LINKEDINCOMMENTMORE

This is what need looks like in our community: A broom. Disinfectant. Towels. Blankets. Soap. Paper towels.

When I agreed to adopt a family from Escuela Avancemos Academy in Southwest Detroit for Christmas, I expected their wish list to read a lot like the ones I get from my grandkids, filled with the toys and treats that make the holiday a child’s delight.

Instead, the list I received was topped by the things mentioned above, the sort of basic housekeeping items most of us toss into our shopping baskets at Meijer without a second thought.

But for this family of six, their quality of life depends on the ability to keep their home clean. Having had to recently leave one apartment because of a roach infestation caused by a landlord’s neglect, the parents are determined to give their children a sanitary environment.

And so cleaning supplies top their Christmas list.

These are parents trying desperately to make a better life for their children. The mother works nights at a factory in Milan, nearly a 100 mile round-trip drive each day, and then volunteers at the Escuela charter school during the day. The father recently lost his job and is looking for work.

They aren’t slackers. Their children, ages 2, 3, 6 and 8, aren’t neglected — far from it. They work hard, are deeply involved in the school and are committed to their community.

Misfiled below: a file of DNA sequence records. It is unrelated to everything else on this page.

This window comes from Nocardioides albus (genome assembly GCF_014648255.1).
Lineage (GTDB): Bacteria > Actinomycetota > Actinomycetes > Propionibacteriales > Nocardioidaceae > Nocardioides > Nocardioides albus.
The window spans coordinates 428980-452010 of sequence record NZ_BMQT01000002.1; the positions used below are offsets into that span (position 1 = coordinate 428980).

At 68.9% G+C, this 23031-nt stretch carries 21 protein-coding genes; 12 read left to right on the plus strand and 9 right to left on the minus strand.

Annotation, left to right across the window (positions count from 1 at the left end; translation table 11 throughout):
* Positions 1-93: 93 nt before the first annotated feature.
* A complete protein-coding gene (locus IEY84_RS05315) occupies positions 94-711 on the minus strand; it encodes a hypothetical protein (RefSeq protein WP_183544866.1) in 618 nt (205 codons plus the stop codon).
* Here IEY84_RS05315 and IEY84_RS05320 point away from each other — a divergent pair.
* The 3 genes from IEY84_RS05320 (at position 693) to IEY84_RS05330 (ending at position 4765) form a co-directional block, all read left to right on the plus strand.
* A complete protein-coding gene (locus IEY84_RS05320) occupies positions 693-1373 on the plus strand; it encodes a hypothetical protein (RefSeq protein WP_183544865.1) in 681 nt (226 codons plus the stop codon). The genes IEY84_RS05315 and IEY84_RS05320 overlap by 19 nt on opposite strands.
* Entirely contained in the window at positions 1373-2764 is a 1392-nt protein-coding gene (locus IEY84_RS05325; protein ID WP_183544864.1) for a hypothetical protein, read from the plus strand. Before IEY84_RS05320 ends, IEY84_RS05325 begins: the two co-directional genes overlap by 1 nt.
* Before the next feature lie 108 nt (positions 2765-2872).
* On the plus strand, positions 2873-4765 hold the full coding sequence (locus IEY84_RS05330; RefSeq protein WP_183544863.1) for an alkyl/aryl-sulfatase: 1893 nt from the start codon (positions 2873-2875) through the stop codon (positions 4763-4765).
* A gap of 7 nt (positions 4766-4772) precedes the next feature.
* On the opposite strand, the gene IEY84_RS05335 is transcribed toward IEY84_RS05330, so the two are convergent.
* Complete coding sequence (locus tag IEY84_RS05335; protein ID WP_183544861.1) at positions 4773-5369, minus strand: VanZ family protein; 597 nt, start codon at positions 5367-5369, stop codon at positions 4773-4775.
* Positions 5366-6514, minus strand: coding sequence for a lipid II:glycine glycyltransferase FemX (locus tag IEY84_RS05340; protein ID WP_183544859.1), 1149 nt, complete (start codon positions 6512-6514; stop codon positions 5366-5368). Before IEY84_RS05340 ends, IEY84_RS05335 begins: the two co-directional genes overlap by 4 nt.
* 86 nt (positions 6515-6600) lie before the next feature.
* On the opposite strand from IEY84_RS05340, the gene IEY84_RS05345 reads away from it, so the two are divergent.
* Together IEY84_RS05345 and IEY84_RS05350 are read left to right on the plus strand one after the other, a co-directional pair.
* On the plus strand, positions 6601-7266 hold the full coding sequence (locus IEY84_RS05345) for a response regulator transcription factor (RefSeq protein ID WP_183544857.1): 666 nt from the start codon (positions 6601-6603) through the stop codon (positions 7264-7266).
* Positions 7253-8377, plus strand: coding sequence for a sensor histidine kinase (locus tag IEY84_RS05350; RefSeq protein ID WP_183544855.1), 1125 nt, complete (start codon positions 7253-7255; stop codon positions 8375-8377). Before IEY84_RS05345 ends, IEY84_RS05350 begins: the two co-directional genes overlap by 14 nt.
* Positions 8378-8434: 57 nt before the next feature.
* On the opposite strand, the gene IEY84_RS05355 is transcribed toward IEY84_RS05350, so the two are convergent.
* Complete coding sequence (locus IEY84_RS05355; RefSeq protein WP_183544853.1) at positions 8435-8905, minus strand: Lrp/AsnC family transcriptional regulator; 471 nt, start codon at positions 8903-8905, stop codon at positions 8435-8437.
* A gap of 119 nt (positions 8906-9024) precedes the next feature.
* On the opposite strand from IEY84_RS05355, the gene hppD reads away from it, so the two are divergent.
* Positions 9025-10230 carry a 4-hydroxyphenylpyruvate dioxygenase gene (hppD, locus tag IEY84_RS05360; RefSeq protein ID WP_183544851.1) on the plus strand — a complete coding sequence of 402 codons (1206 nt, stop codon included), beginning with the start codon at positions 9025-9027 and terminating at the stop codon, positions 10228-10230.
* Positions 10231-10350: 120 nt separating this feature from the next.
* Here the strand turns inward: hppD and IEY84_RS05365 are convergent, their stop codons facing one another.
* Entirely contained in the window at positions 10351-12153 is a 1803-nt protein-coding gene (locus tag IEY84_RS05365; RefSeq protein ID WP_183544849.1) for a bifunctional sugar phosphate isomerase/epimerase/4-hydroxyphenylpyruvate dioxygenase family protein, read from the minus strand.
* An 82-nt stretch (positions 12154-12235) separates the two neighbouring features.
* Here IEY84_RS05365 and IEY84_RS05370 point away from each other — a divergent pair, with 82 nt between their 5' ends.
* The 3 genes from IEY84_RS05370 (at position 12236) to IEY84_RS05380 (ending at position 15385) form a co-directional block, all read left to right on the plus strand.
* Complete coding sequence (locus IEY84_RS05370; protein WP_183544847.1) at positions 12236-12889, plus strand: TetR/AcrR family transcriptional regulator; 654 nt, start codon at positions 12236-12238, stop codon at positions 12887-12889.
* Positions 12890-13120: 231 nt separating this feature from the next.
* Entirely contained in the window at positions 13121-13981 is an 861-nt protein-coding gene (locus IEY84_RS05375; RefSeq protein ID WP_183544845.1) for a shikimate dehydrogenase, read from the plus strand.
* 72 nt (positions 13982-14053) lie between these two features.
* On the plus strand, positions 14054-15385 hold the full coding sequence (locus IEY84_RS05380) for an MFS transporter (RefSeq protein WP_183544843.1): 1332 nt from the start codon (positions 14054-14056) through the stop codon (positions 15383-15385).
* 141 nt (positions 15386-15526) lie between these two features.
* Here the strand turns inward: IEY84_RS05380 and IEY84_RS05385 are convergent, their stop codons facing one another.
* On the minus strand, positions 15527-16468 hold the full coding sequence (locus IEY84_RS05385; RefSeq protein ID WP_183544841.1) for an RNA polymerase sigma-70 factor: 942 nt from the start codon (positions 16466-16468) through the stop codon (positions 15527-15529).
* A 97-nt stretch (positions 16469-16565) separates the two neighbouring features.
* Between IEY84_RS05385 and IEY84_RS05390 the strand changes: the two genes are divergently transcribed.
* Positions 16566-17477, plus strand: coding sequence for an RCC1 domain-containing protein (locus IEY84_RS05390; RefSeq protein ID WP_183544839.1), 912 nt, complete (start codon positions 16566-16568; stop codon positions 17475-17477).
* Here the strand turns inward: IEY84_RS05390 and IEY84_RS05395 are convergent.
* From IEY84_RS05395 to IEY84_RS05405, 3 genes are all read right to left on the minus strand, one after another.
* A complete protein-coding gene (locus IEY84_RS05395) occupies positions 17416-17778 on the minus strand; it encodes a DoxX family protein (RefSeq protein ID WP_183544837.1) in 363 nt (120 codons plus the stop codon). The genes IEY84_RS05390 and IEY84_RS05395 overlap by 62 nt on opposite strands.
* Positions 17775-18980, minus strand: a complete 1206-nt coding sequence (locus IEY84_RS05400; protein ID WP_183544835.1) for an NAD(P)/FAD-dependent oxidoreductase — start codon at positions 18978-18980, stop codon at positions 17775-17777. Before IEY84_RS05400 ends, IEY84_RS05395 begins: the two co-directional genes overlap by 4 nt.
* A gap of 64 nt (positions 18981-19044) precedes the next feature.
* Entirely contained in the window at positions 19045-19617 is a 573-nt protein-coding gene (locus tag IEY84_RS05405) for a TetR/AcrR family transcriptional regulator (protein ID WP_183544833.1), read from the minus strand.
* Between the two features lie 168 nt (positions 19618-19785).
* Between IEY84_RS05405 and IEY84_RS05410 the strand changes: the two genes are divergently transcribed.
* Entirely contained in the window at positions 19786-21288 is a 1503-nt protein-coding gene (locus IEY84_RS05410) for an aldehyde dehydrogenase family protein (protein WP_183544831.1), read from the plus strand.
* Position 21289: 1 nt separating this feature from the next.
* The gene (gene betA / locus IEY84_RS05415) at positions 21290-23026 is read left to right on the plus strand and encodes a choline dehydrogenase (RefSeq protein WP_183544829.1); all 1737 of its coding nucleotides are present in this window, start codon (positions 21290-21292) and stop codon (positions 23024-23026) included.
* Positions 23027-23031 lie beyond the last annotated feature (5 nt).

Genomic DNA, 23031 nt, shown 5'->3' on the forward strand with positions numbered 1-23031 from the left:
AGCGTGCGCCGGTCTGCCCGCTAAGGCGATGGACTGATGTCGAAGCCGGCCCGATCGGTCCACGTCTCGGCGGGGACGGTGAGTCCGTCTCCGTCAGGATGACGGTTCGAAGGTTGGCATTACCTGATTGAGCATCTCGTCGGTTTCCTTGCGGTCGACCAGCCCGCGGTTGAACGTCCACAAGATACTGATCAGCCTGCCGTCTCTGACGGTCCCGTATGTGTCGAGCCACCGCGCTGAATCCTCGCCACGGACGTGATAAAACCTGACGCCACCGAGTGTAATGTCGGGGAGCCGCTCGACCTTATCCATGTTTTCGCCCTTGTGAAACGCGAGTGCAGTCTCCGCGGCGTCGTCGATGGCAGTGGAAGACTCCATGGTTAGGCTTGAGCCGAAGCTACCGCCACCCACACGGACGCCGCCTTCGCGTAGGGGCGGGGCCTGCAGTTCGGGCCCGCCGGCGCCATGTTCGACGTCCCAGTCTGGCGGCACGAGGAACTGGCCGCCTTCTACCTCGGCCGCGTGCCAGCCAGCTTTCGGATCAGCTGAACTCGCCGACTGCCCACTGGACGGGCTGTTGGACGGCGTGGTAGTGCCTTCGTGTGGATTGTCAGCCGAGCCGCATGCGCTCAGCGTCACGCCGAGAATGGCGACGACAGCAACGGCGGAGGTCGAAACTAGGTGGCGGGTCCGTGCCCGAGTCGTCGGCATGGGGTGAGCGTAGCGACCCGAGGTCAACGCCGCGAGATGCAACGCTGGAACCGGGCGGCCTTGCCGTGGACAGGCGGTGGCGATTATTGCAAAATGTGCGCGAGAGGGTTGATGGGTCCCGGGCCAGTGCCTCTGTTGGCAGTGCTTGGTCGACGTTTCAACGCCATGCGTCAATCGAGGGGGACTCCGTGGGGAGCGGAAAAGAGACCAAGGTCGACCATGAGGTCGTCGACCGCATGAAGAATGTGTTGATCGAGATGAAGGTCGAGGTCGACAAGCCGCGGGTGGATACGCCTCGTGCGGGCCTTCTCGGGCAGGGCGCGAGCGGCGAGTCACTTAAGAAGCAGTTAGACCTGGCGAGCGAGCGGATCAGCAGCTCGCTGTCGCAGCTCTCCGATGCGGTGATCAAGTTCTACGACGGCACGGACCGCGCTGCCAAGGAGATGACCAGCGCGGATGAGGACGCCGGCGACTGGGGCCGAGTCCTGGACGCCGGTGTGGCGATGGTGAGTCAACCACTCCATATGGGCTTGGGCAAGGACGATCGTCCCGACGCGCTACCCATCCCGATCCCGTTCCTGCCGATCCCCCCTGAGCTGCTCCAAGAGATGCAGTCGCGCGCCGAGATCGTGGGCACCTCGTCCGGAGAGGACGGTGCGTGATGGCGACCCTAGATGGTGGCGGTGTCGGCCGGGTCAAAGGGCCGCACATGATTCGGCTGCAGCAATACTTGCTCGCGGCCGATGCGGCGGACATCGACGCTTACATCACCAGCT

But breaks have gone against them. They don’t expect to be down forever, but they are down this year, and could use a little help.

There are families just like them across Metro Detroit.

Most aren’t looking for anything extravagant. They’d be happy to be relieved of some of their basic monthly needs during the holidays. Escuela Avancemos identified 12 such families at its school, all of whom now have sponsors.

A call to almost any church, school or charitable organization will turn up a family that could use some help. It’s surprising how inexpensive it is to make Christmas a bit brighter for those in need.

Adopting a family connects you more directly to your donation. The family I’m shopping for has roots in Kentucky and hoped to find more opportunity in Detroit than they could back home. Their circumstances strike a personal chord, since my family came here from the same place, and for the same reason. And we had some lean Christmases of our own.

Well down the list the family submitted are some optional items for the kids — a skate board and a few other active toys, school clothes. They specifically requested no electronics; they don’t want the children glued to a video screen. I’m pretty sure Santa can come through.

Better times have come to our state. More people are working, and that means a greater general prosperity. But it isn’t universal, and perhaps never will be. A lot of people are still struggling, and the simplest additional expense — cleaning supplies, school clothes, shoes — can trigger a wave of anxiety.

If your family is doing OK this holiday season, you might consider adopting one that isn’t. It doesn’t take much to make a difference.

nfinley@detroitnews.com

(313) 222-2064

Follow Nolan Finley at detroitnews.com/finley, on Twitter at nolanfinleydn, on Facebook at nolanfinleydetnews and watch him at 7:30 p.m. Thursdays on “MiWeek” on Detroit Public TV, Channel 56.

LINKEDINCOMMENTMORE
Read or Share this story: http://detne.ws/1jkBV4v